girl at computerNo doubt about it: getting those first 50 pages of a novel written is the most difficult part for probably 99% of writers. Which may be why so many people have 20 or 30 pages of an unfinished manuscript tucked somewhere inside a desk. At least with the beginning, however, you are hyped up by the excitement of fascinating characters or an inventive plot or a unique spin on something that’s been done before.

The problem with writing the middle of your novel should never be one of boredom. If you are too bored to slog through the middle, you need to drop it and go back to the spot where you got off track. No, the problem with writing the middle of a novel is that when you first sat down to write those opening 50 pages you probably had a pretty clear idea of how your story was going to end.

What you didn’t know back then was that a character was going to evolve in a way you didn’t expect. Or that an entirely new character introduced on page 55 was going to take over your story and lead it off in a direction you never intended. Or that a scene so vivid and exciting caused you to leap out of bed in the middle of the night in order to get it down and now you have to figure out a way to get your characters out of that predicament, but the solution just isn’t coming.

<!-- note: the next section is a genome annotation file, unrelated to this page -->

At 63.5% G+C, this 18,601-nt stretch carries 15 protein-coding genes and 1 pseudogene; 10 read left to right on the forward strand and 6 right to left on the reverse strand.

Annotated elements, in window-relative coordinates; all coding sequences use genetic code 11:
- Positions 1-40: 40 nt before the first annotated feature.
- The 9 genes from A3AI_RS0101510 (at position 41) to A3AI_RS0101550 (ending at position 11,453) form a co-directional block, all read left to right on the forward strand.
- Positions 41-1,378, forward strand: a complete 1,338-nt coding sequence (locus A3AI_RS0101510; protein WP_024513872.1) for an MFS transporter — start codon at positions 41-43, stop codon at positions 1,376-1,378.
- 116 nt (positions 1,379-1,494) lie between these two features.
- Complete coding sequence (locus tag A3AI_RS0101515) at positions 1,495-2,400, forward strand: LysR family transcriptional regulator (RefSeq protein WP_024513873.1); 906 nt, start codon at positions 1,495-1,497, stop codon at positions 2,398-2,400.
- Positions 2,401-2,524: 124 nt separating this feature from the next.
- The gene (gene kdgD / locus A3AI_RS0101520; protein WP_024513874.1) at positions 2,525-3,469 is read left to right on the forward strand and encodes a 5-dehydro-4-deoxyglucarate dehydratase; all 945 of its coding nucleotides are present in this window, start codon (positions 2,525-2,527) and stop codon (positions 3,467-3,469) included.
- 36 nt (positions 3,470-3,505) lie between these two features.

The point? You need to prepare yourself now for the almost guaranteed reality that between page 1 and some point in the middle of the novel, your story is going to undergo a significant change that is going to force you to either change your ending or to nearly pull your hair out in frustration from trying to figure out how to keep what you’ve got and still get to the end you always envisioned.

The First Draft of Your Novel

Remember those surprising secrets you were promised at the beginning of this article? Well, one of the most closely guarded secrets of the process is the heartwarming calculations required to cement belief in yourself that you can complete a first draft and obtain the fortitude to get it done. According to’s Text Stats feature, the precise median word count for novels is exactly 64,531 words. The average page of a novel runs somewhere in the neighborhood of 250 words. If you set the goal of writing one page of your novel every single day for a year instead of setting the goal of writing a novel, at the end of the year you will have written a 365 page first draft of a novel containing more than 90,000 words.